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Munich and the Holocaust!



 The city at the heart of Nazism



Marketplace in Munich (circa 1650)

Munich the capital of the German state of Bavaria, which is in Southern Germany, was the home of the Nazi movement and the site of the model concentration camp at Dachau. 

Jews were living in Munich at the beginning of the thirteenth century, but they were expelled in 1442, and by 1790 there were only 127 Jews living in Munich.


A fundamental change for the Jewish life occurred on June 10th, 1813, the “Jews edict” was passed, which allowed Jews to acquire citizenship and estates. In 1826 a Synagogue was opened, and in 1848 the Jews gained the right to vote and to be elected for public office.

In 1880 the pogroms in Russia resulted in an influx of eastern Jews to Munich, and opened up lucrative businesses in leather goods and fur trading. In 1892, the Ohel Jakob synagogue was opened, which seated 1000 men and 800 women. This was the 3rd largest synagogue in Germany.

By 1933, 9005 Jews were living in Munich which was 1.2 percent of the total population of the city. Munich’s Jews played a prominent role in its economic, social and cultural life, and took part in multi-faceted Jewish religious and communal activities.


The central offices of many Jewish national institutions were located there, and a Zionist weekly and the official organ of the Union of Jewish Communities in Bavaria were published in the city.


As the First World War drew to an end, anti-Semitic incidents became increasingly frequent. From November 1918 to February 1919 a Soviet – style revolutionary government held power in Bavaria, headed by Kurt Eisner and including several other prominent Jews.


As a result, an anti-Semitic wave set in, and attacks were launched on Jews throughout the city, especially those of Eastern European origin. On the 23 April 1920, Bavarian prime minister Ritter von Kahr issued an order for the expulsion of the Jews and it took much effort to prevent this order from being carried out.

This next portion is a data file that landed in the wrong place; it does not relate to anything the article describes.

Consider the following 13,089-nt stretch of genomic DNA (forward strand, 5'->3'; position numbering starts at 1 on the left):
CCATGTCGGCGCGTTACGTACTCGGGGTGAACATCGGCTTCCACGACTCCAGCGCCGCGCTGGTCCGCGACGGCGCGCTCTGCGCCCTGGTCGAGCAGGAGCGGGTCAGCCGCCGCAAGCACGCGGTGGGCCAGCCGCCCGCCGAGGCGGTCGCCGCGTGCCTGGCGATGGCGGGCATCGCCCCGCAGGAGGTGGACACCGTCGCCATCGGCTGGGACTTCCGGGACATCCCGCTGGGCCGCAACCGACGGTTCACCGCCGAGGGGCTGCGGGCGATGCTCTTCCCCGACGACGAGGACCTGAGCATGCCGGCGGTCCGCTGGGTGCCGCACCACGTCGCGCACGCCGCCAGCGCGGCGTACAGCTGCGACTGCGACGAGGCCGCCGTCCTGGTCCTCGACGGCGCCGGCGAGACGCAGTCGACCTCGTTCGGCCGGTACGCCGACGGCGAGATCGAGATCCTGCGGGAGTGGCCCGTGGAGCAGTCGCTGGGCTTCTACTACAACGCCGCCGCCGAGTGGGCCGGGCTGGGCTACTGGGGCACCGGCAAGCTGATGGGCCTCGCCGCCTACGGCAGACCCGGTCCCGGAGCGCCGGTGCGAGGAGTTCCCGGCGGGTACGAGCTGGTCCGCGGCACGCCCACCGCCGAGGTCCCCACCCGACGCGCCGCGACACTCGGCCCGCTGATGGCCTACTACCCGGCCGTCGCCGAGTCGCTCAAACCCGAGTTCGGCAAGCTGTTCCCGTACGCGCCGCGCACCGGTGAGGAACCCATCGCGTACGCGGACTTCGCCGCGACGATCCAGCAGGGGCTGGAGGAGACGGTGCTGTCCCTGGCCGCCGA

Hitler and the Nazi Party


The precursor to the NSDAP was the Deutscher Arbeiterpartei (DAP - German Workers Party) was founded in the hotel Fürstenfelder Hof in Munich on 5 January 1919. When the Party reorganized as the Nationalsozialistische Deutsche Arbeiter Partei (NSDAP - National Socialist German Workers Party), it had offices in the Sterneckerbräu brewery at Tal 54, near the city center.


Having recently overcome temporary blindness resulting from exposure to mustard gas during the war, Hitler  made his way back to Munich in the summer of 1919 and was assigned by the Reichswehr  to "educational" duties which consisted largely of spying on political parties in the overheated atmosphere of post-revolutionary Munich.


Crowd photo and close-up of Adolf Hitler in Munich 1914

Hitler was sent to investigate a small nationalistic group of idealists, the German Workers' Party. On 16 September 1919 he entered the Party (which had approximately forty members), soon changed its name to the National Socialist German Workers' Party (NSDAP) and had imposed himself as its Chairman by July 1921.


The official Party platform was formulated on 24 February 1920, and Adolf Hitler  outlined the Party program to the public in the famous Hofbräuhaus beer hall that same evening.Hitler focused his propaganda against the Versailles Treaty, the "November criminals," the Marxists and the visible, internal enemy No. 1, the "Jew," who was responsible for all Germany's domestic problems.


In the twenty-five-point programme of the NSDAP  the exclusion of the Jews from the Volk community, the myth of Aryan race supremacy and extreme nationalism were combined with "socialistic" ideas of profit-sharing and nationalization inspired by ideologues like Gottfried Feder.


Hitler's first written utterance on political questions dating from this period emphasized that what he called "the anti-Semitism of reason" must lead "to the systematic combating and elimination of Jewish privileges. Its ultimate goal must implacably be the total removal of the Jews."


The Munich Putsch

The Bavarian government defied the Weimar Republic, accusing it of being too far left. Hitler personally endorsed the fall of the Weimar Republic, and declared at a public rally on October 30, 1923 that he was prepared to march on Berlin to rid the government of the Communists and the Jews.

On November 8, 1923, Hitler held a rally at a Munich beer hall and proclaimed a revolution. The following day, he led 2,000 armed "brown-shirts" in an attempt to take over the Bavarian government. The small Nazi Party first won national attention in the Beer Hall Putsch of November 1923, when the Ruhr crisis and the great inflation were at their height. Hitler and his Nazis joined with General Erich Ludendorff (1865-1937) and his conservative nationalist followers in an attempt to seize power in Munich. (The plot got its name because it was planned in one of Munich's beer halls.)

Read more here: http://www.holocaustresearchproject.org/nazioccupation/munich.html

The Holocaust Education & Archive Research Team


Copyright Carmelo Lisciotto H.E.A.R.T 2010

Copyright Carmelo Lisciotto H.E.A.R.T 2010

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